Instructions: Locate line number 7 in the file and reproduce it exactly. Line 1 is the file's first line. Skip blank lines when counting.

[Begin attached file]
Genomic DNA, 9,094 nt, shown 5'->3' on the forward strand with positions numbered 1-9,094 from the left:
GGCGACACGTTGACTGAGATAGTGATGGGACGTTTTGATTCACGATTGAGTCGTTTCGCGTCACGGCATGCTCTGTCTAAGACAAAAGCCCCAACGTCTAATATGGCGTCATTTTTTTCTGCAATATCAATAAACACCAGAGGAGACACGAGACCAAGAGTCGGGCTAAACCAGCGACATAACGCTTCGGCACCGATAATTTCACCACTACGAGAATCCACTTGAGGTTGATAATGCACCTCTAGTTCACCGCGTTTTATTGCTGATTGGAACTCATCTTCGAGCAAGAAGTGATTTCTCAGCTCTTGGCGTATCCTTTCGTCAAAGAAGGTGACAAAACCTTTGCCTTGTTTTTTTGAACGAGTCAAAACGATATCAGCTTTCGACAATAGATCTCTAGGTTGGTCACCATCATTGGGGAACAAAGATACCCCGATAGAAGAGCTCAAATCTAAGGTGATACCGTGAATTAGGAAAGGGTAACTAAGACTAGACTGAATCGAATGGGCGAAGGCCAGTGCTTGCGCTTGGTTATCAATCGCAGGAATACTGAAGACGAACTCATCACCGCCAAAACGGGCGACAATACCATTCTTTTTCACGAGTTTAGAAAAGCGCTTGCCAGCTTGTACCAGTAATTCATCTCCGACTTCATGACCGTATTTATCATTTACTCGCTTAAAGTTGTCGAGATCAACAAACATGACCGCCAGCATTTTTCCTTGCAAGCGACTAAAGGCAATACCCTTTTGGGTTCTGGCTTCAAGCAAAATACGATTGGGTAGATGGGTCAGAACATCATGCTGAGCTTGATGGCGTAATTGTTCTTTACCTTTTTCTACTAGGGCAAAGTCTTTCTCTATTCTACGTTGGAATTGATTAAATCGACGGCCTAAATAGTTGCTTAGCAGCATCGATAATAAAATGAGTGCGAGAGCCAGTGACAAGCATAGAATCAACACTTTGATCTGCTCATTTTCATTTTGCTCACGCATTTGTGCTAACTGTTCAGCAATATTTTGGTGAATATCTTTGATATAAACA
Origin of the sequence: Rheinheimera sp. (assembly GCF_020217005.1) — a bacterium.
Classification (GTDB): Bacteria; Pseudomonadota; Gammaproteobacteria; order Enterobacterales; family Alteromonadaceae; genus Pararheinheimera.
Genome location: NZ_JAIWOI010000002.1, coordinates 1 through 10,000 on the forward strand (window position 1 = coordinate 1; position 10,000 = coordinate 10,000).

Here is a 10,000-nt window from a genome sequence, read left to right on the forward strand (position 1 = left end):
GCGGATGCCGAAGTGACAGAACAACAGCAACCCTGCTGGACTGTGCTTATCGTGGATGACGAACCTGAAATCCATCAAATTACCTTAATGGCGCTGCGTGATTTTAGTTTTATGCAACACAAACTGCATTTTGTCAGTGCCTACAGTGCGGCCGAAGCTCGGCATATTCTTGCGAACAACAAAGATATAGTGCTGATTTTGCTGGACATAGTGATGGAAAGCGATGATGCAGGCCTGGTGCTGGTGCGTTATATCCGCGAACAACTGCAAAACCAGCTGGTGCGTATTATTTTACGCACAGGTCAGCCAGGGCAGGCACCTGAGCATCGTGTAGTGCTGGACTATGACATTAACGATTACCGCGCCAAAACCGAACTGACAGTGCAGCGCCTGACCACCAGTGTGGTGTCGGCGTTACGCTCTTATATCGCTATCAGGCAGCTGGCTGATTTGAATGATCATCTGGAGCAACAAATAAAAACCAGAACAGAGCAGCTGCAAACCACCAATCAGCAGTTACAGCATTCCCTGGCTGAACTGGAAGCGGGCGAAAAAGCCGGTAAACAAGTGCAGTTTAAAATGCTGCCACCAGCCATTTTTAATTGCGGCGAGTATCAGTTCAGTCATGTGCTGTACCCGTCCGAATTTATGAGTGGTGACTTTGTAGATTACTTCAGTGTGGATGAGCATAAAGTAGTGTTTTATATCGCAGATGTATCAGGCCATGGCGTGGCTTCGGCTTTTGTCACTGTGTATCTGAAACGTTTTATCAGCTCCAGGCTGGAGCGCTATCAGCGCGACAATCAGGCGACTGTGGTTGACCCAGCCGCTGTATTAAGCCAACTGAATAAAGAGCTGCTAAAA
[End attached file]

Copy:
GCGGATGCCGAAGTGACAGAACAACAGCAACCCTGCTGGACTGTGCTTATCGTGGATGACGAACCTGAAATCCATCAAATTACCTTAATGGCGCTGCGTGATTTTAGTTTTATGCAACACAAACTGCATTTTGTCAGTGCCTACAGTGCGGCCGAAGCTCGGCATATTCTTGCGAACAACAAAGATATAGTGCTGATTTTGCTGGACATAGTGATGGAAAGCGATGATGCAGGCCTGGTGCTGGTGCGTTATATCCGCGAACAACTGCAAAACCAGCTGGTGCGTATTATTTTACGCACAGGTCAGCCAGGGCAGGCACCTGAGCATCGTGTAGTGCTGGACTATGACATTAACGATTACCGCGCCAAAACCGAACTGACAGTGCAGCGCCTGACCACCAGTGTGGTGTCGGCGTTACGCTCTTATATCGCTATCAGGCAGCTGGCTGATTTGAATGATCATCTGGAGCAACAAATAAAAACCAGAACAGAGCAGCTGCAAACCACCAATCAGCAGTTACAGCATTCCCTGGCTGAACTGGAAGCGGGCGAAAAAGCCGGTAAACAAGTGCAGTTTAAAATGCTGCCACCAGCCATTTTTAATTGCGGCGAGTATCAGTTCAGTCATGTGCTGTACCCGTCCGAATTTATGAGTGGTGACTTTGTAGATTACTTCAGTGTGGATGAGCATAAAGTAGTGTTTTATATCGCAGATGTATCAGGCCATGGCGTGGCTTCGGCTTTTGTCACTGTGTATCTGAAACGTTTTATCAGCTCCAGGCTGGAGCGCTATCAGCGCGACAATCAGGCGACTGTGGTTGACCCAGCCGCTGTATTAAGCCAACTGAATAAAGAGCTGCTAAAA